Friday, 25 March 2011


Extract from Jill Fell, Alfred Jarry (Critical Lives):

Jarry finds relief from his illness by writing letters. He says as much to Saltas, calling it a 'cure by correspondence'. His most colourful and unguarded letter of all is written to Rachilde on 28 May, when he believes he is dying and that these will be his last words:

Dear Madame Rachilde
Père Ubu is not writing in a state of fever this time. (This is beginning like a last will and testament, but that is taken care of.) I think that you will have understood that he is not dying (sorry, that word slipped out) because of drink and other orgies. That was not his passion, and he has immodestly had himself examined from top to bottom by the merdics. He has no flaw, either in the liver, or the heart, or the kidneys, or even in the urinary tract! He is simply run down, (a curious case for one who has written Le Surmâle), and his boiler is not going to burst but just go out. He is going to come to a stop quite gradually like a worn-out engine... And no treatment designed for humans, however faithfully he may follow it (laughing to himself all the while), will be of any use. His high fever perhaps comes from the fact that his heart is trying to save him by sending his pulse rate up to 150. No human being has ever held out that long. For the last two days he has been of the Lord's Anointed and, like Kipling's trunkless elephant, is filled with an insatiable curiosity. He is going to retreat a little further back into the night of time. In the same way as he would carry his revolver in his hip pocket, but has had a gold chain put round his neck, for the sole reason that this metal does not oxidize and will last as long as his bones, just in case he meets any devils. This gives him as much fun as going fishing... Note that if he doesn't die after all, it will be grotesque to have written all this... But we reiterate that this is not written under the influence of fever, He has left such beautiful things on the earth, but is disappearing in an apotheosis like this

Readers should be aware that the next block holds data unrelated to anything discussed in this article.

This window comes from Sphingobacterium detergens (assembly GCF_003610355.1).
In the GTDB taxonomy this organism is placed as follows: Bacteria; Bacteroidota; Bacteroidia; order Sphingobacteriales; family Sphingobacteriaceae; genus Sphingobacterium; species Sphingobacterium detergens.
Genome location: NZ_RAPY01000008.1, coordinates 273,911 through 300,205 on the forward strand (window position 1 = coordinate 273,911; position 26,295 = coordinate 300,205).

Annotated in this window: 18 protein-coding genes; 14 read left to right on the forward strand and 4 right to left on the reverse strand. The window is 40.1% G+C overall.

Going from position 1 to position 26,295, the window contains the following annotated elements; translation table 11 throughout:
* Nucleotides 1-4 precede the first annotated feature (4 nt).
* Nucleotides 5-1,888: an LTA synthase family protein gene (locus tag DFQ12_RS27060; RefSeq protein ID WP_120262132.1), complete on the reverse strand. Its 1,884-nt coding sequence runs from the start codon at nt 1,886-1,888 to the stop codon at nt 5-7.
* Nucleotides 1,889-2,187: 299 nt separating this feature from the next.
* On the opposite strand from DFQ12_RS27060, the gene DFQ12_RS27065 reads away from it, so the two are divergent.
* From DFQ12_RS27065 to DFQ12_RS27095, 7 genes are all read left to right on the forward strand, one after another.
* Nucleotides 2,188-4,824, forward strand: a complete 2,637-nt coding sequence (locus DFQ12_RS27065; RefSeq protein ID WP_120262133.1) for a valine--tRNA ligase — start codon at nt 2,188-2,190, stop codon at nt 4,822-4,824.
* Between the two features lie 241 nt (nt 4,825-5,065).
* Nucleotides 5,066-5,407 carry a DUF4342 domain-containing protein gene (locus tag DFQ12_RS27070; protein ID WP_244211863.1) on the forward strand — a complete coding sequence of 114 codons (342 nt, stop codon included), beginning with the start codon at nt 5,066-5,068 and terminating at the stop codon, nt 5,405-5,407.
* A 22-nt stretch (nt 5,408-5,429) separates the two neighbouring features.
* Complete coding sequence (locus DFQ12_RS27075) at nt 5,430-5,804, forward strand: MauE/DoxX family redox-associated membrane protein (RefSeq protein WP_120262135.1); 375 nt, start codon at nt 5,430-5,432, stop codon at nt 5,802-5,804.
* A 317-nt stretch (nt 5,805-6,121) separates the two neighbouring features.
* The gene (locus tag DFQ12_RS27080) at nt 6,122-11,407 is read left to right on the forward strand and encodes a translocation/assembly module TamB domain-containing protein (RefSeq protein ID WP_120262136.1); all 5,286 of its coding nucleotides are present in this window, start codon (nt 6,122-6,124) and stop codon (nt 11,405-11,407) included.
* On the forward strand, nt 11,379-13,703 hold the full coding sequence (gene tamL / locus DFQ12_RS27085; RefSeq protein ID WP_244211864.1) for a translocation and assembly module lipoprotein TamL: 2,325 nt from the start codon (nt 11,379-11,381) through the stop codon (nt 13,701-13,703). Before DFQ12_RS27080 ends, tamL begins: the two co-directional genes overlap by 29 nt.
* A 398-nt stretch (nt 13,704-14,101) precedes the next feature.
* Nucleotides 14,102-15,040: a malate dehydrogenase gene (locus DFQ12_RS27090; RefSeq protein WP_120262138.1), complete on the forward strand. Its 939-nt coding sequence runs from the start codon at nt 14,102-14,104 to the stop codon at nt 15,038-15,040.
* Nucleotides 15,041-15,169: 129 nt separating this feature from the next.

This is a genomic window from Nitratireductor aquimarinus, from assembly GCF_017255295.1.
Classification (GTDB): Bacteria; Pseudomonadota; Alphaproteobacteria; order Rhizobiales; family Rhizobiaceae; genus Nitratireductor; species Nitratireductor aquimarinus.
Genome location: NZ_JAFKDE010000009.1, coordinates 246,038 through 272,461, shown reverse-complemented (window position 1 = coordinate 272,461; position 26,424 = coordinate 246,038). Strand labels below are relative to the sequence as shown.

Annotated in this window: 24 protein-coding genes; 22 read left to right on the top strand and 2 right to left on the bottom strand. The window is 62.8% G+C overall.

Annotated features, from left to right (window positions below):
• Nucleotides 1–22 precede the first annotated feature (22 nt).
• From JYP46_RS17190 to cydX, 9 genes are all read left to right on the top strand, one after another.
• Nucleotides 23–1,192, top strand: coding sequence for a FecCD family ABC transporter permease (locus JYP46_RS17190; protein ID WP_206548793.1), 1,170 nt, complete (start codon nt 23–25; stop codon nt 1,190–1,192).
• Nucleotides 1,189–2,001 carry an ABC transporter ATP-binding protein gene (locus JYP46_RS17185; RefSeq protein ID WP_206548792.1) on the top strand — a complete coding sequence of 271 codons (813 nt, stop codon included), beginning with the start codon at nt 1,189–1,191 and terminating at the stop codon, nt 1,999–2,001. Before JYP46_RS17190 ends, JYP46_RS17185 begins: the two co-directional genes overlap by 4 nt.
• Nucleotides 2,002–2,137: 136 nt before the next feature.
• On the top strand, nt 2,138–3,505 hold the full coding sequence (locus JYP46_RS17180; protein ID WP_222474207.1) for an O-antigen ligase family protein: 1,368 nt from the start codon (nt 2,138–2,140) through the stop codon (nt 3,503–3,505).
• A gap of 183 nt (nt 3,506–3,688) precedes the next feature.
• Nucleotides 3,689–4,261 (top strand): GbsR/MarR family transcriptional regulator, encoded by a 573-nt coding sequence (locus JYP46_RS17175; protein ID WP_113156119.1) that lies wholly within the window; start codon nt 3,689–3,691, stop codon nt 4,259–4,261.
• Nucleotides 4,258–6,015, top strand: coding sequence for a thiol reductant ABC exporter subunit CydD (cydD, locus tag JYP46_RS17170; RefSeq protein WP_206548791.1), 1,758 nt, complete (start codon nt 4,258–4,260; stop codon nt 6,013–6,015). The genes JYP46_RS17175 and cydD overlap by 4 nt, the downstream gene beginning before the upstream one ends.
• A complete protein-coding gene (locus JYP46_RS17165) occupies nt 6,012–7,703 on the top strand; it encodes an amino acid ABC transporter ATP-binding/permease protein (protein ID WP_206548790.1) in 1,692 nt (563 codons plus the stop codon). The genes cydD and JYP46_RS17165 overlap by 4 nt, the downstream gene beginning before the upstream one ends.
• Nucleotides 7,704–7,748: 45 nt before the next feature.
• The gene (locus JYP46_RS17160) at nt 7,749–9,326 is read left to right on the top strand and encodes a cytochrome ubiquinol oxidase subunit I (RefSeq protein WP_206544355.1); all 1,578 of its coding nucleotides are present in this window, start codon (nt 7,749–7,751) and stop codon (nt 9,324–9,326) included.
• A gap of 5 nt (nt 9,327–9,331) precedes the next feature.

Père Ubu has had a shave and has laid out a mauve shirt (no connection with you intended!) he will disappear into the Mercure colours... and he will set off still consumed with an insatiable curiousity. He has a feeling that it will happen this evening at five... If he's wrong he'll look ridiculous and that's that. Ghosts are ridiculous after all.
So saying, Père Ubu, who has earned his rest, is going to try to sleep. He believes that the brain, in the process of decomposition, carries on working after death and that its dreams are what we think of as Paradise. Père Ubu, and this is conditional - he would so much like to return to his Tripod - is perhaps going to sleep forever.
PS I am opening my letter to say that the doctor has just arrived and thinks he can save me.

(Alfred Jarry, Euvres complètes vol. III)

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